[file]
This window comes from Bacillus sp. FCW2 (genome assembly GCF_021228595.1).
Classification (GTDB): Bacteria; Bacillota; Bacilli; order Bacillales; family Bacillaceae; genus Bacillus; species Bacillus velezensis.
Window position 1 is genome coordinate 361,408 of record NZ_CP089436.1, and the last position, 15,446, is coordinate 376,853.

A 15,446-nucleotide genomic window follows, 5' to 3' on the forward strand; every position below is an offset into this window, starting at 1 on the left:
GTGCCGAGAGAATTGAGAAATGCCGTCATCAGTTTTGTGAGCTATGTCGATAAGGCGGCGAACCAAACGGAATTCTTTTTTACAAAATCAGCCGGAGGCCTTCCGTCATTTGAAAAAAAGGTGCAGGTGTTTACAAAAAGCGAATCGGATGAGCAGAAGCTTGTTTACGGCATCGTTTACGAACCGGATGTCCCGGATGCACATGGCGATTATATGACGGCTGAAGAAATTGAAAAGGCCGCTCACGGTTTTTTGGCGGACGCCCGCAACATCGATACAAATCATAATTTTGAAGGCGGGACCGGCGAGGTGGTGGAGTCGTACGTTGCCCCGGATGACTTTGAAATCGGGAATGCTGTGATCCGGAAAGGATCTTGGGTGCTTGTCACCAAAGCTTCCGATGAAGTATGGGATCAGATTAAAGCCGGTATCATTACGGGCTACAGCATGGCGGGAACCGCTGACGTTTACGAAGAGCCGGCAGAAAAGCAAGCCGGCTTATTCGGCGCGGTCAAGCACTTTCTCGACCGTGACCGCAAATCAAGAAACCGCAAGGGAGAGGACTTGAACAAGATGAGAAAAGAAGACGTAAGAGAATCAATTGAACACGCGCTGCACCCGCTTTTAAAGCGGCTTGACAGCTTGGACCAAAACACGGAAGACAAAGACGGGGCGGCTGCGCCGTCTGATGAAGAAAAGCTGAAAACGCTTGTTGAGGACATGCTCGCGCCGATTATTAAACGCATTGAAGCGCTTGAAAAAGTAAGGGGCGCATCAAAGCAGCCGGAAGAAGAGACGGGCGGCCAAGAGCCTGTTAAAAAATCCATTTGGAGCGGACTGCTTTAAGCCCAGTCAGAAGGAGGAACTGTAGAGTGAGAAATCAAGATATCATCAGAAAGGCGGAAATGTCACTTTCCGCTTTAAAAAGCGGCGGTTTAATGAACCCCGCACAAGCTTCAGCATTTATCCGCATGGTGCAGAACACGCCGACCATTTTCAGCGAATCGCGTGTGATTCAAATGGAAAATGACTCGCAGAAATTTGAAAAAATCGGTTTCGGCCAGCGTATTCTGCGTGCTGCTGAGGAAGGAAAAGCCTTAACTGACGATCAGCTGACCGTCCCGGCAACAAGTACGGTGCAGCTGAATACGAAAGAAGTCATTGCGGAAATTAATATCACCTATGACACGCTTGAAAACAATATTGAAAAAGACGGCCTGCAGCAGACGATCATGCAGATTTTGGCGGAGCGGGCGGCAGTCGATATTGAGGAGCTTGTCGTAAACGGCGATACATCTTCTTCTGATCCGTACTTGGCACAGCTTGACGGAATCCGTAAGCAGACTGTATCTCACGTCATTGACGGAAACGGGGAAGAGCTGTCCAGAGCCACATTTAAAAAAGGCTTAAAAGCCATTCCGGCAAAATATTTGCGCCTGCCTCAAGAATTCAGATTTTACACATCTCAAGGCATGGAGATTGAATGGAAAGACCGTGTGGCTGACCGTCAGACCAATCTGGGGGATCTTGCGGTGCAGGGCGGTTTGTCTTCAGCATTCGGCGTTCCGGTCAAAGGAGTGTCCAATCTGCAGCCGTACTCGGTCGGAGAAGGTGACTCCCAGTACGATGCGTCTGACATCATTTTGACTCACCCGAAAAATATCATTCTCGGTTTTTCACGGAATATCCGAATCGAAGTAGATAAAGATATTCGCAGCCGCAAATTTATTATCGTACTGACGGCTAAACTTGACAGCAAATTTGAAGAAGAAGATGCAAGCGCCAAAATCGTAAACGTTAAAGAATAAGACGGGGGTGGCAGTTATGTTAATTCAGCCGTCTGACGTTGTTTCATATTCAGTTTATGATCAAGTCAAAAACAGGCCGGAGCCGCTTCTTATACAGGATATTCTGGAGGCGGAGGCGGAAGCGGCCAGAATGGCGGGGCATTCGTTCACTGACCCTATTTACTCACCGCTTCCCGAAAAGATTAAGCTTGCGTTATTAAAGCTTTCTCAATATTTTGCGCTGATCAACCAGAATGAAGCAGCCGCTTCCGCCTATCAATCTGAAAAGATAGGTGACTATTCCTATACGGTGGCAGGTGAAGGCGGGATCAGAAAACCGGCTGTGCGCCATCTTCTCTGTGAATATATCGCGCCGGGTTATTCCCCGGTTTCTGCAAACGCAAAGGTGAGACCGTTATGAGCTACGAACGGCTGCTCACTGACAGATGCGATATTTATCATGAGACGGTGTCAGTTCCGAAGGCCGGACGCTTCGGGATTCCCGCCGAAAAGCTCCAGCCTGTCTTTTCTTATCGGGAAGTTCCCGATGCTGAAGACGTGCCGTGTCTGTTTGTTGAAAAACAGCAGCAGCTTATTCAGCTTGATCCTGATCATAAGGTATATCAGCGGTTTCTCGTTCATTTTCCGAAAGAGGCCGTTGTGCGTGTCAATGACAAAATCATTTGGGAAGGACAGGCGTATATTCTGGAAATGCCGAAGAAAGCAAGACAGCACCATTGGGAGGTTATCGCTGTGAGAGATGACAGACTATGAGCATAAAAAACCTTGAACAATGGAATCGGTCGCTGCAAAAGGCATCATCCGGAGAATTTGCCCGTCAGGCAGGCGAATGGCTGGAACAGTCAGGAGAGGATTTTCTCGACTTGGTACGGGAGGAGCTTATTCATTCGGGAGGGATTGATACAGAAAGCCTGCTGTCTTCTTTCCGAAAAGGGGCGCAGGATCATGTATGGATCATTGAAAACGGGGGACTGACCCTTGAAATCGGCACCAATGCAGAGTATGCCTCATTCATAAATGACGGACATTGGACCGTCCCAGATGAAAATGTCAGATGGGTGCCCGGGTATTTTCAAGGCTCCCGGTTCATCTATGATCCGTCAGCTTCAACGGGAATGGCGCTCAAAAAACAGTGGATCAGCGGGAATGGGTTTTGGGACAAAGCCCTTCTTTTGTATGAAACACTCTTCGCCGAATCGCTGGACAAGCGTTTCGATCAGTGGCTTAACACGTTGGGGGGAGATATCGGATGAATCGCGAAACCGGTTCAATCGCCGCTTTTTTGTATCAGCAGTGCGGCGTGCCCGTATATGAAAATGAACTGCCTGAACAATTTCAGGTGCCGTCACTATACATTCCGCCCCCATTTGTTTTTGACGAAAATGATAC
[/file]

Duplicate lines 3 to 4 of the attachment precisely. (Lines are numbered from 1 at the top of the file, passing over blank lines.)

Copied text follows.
Window position 1 is genome coordinate 361,408 of record NZ_CP089436.1, and the last position, 15,446, is coordinate 376,853.

A 15,446-nucleotide genomic window follows, 5' to 3' on the forward strand; every position below is an offset into this window, starting at 1 on the left: